Cornell College among Peace Corps’ 2019 top volunteer-producing schools
Peace Corps announced that Cornell College ranked No. 15 among small schools on the agency’s list of top volunteer-producing colleges and universities in 2019. There are 10 Cornellians currently volunteering in countries around the world.
This is the second year Cornell College has appeared in the annual rankings, rising seven spots from No. 22 in 2018.
Since the Peace Corps’ founding in 1961, more than 150 alumni from Cornell College have served abroad as volunteers. Cornell is one of only two schools in Iowa that appear on the 2019 rankings and alumni are serving all over the world.
Jeanette Guerra ’17, for example, left for Costa Rica in July 2017 and will wrap up her service in October 2019. The California native graduated with a biology major and an anthropology minor.
“Cornell College taught me the skills I needed to integrate successfully in my site,” said Guerra, who serves as a Youth in Development volunteer in Costa Rica. “From taking rigorous classes, I learned how to work under pressure, handle stress, and communicate effectively. From taking anthropology courses, I learned how to observe, write surveys, perform interviews, integrate into a community, and write a community assessment. Cornell College also taught me to become more independent and learn how to be away from home.”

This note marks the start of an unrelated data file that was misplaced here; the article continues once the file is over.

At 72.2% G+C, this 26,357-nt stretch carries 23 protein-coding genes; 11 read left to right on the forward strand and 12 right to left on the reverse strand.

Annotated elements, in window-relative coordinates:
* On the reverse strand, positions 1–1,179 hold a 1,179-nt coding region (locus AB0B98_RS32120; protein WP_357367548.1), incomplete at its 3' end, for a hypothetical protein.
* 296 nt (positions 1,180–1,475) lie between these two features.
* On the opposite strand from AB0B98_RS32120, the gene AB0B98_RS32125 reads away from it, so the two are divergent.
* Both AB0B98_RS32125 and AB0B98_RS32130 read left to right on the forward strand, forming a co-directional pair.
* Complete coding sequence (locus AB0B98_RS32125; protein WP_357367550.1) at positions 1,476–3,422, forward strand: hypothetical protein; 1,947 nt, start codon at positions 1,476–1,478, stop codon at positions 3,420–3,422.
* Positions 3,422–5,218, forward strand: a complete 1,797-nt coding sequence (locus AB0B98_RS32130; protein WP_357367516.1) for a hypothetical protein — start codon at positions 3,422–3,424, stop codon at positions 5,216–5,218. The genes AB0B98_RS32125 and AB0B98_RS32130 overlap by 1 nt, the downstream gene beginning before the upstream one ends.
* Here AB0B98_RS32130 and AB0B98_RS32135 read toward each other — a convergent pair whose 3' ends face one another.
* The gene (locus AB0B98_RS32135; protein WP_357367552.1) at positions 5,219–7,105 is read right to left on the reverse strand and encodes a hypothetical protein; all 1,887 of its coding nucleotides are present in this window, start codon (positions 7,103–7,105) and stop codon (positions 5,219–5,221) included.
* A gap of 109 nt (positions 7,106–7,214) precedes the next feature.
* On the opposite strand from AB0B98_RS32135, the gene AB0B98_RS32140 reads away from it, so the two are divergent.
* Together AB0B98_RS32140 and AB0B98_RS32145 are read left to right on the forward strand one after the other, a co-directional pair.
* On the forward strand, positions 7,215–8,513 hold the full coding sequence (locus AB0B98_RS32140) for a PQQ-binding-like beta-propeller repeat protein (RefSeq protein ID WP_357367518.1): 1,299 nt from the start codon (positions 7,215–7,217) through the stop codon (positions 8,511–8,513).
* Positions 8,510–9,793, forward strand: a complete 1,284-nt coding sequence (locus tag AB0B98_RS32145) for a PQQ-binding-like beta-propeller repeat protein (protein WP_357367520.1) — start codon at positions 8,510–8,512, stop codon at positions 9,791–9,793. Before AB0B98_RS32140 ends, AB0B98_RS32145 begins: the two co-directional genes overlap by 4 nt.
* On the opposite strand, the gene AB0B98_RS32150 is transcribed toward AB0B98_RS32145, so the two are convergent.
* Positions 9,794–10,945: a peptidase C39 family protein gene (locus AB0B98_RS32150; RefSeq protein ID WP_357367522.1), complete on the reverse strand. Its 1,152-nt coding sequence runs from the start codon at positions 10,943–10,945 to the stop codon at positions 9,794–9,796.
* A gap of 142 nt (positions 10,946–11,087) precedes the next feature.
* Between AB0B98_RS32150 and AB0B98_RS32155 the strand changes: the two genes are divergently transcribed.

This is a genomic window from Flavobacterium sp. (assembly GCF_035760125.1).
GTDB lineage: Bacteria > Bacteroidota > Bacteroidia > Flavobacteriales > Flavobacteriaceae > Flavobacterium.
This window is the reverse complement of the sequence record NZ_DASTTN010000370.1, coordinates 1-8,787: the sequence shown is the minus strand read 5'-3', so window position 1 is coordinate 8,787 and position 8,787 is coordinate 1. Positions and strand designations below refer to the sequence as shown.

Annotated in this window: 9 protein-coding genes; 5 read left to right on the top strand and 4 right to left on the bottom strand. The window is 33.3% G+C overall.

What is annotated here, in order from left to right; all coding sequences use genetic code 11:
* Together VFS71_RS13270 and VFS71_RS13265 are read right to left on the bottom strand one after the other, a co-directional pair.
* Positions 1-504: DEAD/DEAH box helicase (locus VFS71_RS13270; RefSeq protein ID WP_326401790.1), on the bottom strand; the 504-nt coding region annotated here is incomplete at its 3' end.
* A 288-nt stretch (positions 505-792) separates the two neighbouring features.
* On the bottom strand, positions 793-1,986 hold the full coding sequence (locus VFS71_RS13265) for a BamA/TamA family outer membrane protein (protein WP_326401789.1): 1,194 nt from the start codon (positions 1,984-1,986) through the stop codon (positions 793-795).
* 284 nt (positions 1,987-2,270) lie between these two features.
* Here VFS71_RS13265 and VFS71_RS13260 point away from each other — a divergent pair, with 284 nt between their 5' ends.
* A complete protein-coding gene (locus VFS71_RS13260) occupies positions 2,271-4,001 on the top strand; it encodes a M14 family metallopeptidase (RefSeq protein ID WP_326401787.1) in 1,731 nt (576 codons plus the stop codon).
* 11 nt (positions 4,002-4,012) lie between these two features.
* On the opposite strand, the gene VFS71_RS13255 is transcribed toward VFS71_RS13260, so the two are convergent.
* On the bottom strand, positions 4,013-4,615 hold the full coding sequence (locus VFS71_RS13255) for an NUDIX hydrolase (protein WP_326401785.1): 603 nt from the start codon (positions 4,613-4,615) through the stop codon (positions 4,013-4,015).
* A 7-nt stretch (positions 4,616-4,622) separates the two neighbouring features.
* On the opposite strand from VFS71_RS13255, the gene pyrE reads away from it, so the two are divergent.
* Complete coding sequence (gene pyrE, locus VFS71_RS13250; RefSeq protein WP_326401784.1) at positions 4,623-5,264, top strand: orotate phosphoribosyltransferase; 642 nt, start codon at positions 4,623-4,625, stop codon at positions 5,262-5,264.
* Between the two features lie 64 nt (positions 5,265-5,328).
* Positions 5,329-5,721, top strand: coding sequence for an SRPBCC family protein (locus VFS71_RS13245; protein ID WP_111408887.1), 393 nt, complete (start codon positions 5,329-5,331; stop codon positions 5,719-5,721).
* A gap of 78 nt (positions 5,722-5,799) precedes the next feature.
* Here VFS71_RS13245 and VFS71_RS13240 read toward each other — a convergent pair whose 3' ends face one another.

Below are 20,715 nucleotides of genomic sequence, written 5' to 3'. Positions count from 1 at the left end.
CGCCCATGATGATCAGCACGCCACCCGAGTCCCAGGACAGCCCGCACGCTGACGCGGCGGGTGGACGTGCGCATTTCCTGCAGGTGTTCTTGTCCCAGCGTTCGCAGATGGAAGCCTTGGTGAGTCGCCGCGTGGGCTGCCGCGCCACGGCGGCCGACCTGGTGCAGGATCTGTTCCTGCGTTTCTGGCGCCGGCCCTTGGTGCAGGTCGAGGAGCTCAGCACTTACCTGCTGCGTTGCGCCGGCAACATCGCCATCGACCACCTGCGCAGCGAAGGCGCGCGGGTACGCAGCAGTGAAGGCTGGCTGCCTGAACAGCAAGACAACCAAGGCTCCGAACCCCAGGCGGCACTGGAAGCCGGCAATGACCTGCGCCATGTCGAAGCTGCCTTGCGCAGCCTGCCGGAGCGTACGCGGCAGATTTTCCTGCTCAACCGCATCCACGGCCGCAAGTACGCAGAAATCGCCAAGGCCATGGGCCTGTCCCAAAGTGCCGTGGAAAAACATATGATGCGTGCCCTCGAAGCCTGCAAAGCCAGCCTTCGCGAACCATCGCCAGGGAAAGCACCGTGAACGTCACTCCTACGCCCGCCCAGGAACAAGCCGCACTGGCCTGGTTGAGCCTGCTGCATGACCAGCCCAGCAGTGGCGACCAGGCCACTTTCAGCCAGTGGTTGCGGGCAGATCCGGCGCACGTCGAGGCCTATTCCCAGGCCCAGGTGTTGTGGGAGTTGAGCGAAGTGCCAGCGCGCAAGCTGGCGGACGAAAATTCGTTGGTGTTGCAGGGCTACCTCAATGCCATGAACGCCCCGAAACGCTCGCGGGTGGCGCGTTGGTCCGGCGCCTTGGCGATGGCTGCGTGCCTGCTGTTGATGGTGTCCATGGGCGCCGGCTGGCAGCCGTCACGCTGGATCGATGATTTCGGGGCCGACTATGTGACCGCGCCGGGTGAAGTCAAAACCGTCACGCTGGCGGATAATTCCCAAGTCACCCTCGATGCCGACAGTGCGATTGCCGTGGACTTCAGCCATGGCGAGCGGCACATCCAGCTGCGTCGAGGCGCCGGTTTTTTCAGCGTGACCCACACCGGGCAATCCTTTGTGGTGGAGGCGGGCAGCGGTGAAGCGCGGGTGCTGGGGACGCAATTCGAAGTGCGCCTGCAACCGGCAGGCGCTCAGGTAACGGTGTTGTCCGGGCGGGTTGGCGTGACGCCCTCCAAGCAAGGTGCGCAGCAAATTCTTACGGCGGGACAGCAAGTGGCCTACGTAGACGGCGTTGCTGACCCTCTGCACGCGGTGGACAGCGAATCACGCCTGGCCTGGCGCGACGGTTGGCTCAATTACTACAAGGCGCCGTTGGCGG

Once she finishes her service with the Peace Corps, Guerra says she would like to continue helping youth by working for a nonprofit. After working for a year, she plans to apply to a master’s program.
The Peace Corps ranks its top volunteer-producing colleges and universities annually according to the size of the student body. The rankings are calculated based on fiscal year 2018 data as of Sept. 30, 2018, as self-reported by Peace Corps volunteers.
About the Peace Corps:
The Peace Corps sends Americans with a passion for service abroad on behalf of the United States to work with communities and create lasting change. Volunteers develop sustainable solutions to address challenges in education, health, community economic development, agriculture, the environment, and youth development. Through their Peace Corps experience, volunteers gain a unique cultural understanding and a life-long commitment to service that positions them to succeed in today’s global economy. Since President John F. Kennedy established the Peace Corps in 1961, more than 235,000 Americans of all ages have served in 141 countries worldwide.